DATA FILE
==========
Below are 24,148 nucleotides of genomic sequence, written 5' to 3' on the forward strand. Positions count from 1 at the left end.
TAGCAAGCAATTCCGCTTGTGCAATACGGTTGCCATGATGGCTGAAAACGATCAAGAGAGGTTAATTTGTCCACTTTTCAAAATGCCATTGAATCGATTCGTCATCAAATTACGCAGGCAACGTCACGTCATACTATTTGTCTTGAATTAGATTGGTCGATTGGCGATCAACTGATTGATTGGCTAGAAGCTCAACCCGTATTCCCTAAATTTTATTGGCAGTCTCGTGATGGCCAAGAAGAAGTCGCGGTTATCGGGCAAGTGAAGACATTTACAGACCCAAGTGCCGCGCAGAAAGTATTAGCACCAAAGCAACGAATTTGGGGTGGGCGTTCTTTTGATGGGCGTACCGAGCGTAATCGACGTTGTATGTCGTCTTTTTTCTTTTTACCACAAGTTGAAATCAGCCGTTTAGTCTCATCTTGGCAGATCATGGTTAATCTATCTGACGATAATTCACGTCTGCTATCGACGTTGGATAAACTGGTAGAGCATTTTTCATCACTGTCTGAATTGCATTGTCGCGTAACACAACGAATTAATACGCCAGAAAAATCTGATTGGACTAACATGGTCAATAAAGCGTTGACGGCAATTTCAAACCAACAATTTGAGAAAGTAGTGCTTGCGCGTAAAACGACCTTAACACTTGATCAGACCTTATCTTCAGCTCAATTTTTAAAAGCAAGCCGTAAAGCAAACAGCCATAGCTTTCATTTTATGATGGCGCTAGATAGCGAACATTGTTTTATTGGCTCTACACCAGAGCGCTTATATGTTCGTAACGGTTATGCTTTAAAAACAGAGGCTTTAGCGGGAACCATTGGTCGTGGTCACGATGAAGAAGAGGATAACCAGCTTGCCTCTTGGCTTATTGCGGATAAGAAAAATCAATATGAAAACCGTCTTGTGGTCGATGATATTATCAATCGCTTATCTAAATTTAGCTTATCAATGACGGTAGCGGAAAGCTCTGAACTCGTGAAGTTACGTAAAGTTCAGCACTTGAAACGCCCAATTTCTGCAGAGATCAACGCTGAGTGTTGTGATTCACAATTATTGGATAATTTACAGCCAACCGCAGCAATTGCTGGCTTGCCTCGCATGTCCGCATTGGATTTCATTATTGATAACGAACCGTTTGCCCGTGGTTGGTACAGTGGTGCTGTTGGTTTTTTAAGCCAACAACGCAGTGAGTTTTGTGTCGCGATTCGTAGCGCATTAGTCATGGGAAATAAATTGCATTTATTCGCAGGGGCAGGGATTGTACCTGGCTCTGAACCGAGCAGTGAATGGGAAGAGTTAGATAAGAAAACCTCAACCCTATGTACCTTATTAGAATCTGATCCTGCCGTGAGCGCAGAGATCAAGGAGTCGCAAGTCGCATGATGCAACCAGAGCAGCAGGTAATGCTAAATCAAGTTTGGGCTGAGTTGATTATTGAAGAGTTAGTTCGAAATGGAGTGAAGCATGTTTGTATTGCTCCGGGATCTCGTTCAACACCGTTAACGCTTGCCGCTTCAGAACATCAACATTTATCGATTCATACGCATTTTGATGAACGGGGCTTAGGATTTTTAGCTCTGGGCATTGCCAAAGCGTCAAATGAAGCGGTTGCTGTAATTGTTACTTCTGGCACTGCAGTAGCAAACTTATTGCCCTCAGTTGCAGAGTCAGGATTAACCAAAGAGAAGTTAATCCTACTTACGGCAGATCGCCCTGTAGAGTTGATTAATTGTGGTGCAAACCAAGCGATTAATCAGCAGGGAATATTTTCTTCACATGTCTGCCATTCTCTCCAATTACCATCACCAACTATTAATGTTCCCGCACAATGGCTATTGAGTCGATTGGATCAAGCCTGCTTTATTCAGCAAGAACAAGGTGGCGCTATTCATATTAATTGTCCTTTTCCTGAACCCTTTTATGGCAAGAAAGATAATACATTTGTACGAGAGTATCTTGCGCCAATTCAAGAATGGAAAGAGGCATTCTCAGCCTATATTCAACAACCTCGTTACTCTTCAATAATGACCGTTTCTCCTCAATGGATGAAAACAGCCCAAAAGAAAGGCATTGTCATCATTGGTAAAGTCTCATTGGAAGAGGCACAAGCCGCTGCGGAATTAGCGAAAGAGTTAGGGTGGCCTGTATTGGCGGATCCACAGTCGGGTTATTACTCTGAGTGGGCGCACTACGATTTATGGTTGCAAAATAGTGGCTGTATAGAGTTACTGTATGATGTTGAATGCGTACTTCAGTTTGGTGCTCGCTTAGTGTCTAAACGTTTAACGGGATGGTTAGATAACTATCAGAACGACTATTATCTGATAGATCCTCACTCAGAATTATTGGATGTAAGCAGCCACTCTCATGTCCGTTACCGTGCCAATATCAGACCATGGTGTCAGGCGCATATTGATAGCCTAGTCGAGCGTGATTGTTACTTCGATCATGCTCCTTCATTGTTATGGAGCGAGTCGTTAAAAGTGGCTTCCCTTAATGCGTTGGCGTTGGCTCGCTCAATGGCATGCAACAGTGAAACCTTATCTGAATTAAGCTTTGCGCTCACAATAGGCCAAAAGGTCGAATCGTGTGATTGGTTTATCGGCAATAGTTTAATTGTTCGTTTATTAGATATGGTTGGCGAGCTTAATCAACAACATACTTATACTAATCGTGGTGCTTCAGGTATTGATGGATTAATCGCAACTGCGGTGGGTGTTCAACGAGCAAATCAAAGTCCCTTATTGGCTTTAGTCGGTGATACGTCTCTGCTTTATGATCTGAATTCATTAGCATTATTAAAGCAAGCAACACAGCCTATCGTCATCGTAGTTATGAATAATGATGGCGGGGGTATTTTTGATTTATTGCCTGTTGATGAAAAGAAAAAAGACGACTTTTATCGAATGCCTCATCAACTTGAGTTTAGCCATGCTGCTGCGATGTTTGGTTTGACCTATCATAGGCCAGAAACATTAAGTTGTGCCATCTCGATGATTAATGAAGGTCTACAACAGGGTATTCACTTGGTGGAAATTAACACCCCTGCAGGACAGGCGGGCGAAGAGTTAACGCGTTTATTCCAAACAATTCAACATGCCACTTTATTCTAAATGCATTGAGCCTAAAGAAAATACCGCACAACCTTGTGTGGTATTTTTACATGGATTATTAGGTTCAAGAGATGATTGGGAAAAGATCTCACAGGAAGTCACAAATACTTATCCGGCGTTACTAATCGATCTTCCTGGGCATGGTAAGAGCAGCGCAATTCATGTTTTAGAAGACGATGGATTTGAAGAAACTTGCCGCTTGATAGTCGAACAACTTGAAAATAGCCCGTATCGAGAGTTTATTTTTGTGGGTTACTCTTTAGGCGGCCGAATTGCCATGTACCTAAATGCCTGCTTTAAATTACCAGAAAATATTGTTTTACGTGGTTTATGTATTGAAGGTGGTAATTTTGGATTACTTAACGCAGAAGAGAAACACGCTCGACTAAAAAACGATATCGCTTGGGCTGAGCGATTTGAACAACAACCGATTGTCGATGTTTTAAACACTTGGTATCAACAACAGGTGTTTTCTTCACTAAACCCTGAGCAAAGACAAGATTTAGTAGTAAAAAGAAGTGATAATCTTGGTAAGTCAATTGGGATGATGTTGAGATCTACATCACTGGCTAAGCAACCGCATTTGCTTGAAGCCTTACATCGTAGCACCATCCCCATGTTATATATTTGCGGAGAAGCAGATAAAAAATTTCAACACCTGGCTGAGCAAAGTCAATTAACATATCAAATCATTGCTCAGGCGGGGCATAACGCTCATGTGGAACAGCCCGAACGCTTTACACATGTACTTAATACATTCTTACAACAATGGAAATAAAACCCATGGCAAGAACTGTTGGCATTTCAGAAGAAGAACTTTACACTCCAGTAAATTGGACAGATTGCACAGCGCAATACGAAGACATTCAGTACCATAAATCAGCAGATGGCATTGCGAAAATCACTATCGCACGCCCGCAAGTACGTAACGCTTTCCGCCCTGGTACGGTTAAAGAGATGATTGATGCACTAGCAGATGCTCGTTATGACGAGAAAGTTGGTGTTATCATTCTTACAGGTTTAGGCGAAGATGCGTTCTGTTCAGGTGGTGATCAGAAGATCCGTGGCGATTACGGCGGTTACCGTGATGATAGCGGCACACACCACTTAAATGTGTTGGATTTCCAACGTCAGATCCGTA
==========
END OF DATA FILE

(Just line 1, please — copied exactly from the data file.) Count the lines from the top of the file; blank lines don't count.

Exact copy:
Below are 24,148 nucleotides of genomic sequence, written 5' to 3' on the forward strand. Positions count from 1 at the left end.